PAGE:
so deeply rooted. Leppin hails from the D.C. metropolitan area where
she earned a degree in cello performance from George Mason University
(with minors in world music and dance). While studying the Western
classical tradition, she plunged into DC’s thriving punk and hardcore
scene in the 1990s. Later in college she began composing and
improvising with Pirog. The pair have played hundreds of shows together
worldwide and recorded several critically hailed albums as Janel and
Anthony. She’s also collaborated extensively in recent years with
composer and renegade pedal steel guitarist Susan Alcorn, including
curating, arranging and playing on 2020’s The Heart Sutra (Editions Mego Ideologic Organ).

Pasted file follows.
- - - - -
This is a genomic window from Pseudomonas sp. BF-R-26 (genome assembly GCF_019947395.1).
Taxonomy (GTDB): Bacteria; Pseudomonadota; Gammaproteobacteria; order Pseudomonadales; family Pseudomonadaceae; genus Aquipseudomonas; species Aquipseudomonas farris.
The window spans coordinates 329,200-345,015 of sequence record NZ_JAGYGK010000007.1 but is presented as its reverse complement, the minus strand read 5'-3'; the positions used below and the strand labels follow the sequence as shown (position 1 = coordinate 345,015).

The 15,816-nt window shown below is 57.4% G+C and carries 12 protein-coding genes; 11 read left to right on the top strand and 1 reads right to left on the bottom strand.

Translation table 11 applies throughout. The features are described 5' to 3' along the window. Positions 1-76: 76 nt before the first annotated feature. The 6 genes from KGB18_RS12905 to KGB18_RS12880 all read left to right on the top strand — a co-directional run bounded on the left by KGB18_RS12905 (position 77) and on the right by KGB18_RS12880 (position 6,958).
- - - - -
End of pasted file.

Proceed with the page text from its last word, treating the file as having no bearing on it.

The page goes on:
In many ways, Ensemble Volcanic Ash’s expanded sonic palette and vast
textural resources unleashed Leppin as both a composer and a player.
“It freed me up,” she said. “Having Luke Stewart in the band gave me
the chance to step out more comping-wise. I could be in the midrange a
bit more and solo more often. With that kind of support I found I could
play more assertively like my favorite cellists, Abdul Wadud and Pablo
Casals. It was a big evolution to let go of playing the role of bassist
in the group.”
Leppin is also a celebrated textile artist who transforms her onstage
outfits into chromatically extravagant woven creations (the album
includes Leppin’s woven portraits of each Volcanic Ash musician as well
as her shimmering cover art). Comet Ping Pong, the Black Cat, and the
9:30 Club have presented solo exhibitions of her weavings. She created
album covers for Des Demonas’s Cure for Love, Anthony Pirog's Pocket Poem, and Susan Alcorn's The Heart Sutra. In form, content and spirit, there are many parallels between her fabric art and her music. Just listen and take a look.
Ensemble Volcanic Ash press release